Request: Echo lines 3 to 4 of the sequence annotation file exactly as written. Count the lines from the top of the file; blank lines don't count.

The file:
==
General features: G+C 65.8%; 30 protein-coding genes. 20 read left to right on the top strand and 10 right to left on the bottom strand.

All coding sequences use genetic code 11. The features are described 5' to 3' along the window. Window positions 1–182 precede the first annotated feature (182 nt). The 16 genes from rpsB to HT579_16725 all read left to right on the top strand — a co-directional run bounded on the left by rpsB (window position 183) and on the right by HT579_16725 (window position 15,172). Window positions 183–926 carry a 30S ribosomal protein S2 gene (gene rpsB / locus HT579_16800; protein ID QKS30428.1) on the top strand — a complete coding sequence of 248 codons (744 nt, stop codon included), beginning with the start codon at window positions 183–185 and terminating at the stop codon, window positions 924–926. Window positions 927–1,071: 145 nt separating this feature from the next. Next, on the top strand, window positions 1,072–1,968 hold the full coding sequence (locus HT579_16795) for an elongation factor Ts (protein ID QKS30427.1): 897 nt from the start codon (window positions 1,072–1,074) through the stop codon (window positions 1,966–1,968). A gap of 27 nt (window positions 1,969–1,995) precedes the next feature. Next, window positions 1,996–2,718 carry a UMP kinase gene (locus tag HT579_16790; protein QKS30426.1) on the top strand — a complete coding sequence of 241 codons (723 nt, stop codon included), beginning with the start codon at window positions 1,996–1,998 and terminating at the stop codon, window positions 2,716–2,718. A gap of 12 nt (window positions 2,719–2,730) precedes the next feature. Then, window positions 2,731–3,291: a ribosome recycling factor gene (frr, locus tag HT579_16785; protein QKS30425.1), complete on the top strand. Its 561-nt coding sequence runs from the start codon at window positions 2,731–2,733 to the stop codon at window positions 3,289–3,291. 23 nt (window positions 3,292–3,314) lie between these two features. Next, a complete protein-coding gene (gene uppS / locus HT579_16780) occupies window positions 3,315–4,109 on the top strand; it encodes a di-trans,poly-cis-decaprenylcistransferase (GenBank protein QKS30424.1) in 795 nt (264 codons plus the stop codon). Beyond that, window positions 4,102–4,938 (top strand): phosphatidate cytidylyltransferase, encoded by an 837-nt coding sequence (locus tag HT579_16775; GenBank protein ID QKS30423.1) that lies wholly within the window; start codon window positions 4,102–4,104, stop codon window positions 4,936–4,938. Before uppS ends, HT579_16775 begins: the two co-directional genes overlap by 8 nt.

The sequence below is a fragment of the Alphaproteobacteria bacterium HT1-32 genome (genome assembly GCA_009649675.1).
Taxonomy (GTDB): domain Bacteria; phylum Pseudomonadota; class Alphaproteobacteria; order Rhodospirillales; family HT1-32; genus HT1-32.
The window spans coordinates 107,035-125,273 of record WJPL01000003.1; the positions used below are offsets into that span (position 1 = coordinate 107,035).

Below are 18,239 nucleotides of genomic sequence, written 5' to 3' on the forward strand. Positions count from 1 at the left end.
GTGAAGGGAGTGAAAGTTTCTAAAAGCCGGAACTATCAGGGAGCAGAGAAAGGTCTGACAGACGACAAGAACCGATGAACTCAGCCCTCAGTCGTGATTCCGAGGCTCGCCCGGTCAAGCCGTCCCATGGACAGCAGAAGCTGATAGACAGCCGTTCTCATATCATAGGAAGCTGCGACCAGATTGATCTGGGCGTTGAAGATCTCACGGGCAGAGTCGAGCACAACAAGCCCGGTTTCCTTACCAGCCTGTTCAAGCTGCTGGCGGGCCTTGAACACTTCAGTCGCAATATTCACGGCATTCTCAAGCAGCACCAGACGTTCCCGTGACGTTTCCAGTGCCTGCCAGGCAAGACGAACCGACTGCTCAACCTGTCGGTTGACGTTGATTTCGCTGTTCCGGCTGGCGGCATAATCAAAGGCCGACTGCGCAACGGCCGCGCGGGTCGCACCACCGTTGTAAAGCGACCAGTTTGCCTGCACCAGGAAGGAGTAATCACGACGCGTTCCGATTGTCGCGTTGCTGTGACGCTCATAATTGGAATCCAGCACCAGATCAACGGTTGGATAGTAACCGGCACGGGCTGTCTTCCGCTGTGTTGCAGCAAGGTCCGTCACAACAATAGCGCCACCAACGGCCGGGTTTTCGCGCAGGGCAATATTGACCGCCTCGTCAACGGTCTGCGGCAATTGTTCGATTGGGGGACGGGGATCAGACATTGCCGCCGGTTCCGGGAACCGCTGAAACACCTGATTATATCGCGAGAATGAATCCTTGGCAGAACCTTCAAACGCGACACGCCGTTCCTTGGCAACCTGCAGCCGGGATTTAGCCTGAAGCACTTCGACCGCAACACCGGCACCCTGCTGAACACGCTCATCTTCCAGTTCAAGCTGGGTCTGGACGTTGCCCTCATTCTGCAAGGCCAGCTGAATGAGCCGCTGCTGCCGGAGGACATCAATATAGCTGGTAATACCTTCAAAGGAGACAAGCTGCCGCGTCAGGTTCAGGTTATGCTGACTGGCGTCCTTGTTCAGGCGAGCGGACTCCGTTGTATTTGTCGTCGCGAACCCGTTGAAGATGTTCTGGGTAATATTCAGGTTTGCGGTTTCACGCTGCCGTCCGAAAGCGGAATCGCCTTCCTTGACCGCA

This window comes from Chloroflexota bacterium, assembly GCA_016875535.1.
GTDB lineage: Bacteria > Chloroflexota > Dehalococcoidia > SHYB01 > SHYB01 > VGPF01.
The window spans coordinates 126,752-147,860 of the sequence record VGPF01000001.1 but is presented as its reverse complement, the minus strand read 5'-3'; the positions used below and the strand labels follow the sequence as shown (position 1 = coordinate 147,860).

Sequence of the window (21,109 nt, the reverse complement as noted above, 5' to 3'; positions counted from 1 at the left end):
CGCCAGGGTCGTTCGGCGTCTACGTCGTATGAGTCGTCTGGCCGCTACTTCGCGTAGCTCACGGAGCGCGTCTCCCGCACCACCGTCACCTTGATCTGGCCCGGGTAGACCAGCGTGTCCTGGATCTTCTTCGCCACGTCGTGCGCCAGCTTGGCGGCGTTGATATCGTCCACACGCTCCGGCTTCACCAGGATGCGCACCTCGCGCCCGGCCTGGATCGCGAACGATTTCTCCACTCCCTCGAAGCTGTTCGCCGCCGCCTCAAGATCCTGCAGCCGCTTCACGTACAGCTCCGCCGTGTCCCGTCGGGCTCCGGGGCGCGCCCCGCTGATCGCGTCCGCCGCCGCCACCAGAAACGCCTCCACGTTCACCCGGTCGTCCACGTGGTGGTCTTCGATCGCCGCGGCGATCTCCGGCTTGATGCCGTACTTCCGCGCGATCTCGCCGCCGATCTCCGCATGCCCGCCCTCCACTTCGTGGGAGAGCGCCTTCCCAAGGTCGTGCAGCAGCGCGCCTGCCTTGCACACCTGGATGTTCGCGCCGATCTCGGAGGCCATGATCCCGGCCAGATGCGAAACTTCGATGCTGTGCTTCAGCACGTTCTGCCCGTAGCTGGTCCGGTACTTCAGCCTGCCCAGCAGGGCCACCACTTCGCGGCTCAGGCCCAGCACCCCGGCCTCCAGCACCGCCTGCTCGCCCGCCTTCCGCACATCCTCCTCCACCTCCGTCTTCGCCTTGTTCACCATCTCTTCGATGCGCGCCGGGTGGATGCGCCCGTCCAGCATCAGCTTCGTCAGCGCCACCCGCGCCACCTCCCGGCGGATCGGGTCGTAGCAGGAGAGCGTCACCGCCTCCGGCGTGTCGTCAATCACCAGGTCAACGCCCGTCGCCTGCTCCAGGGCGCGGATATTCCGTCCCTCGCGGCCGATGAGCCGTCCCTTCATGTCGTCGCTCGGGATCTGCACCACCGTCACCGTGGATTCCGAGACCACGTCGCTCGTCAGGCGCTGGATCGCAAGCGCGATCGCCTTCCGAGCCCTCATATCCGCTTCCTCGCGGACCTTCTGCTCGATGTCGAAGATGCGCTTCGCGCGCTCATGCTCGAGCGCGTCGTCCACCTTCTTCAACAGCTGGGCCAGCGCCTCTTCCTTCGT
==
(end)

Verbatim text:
The sequence below is a fragment of the Alphaproteobacteria bacterium HT1-32 genome (genome assembly GCA_009649675.1).
Taxonomy (GTDB): domain Bacteria; phylum Pseudomonadota; class Alphaproteobacteria; order Rhodospirillales; family HT1-32; genus HT1-32.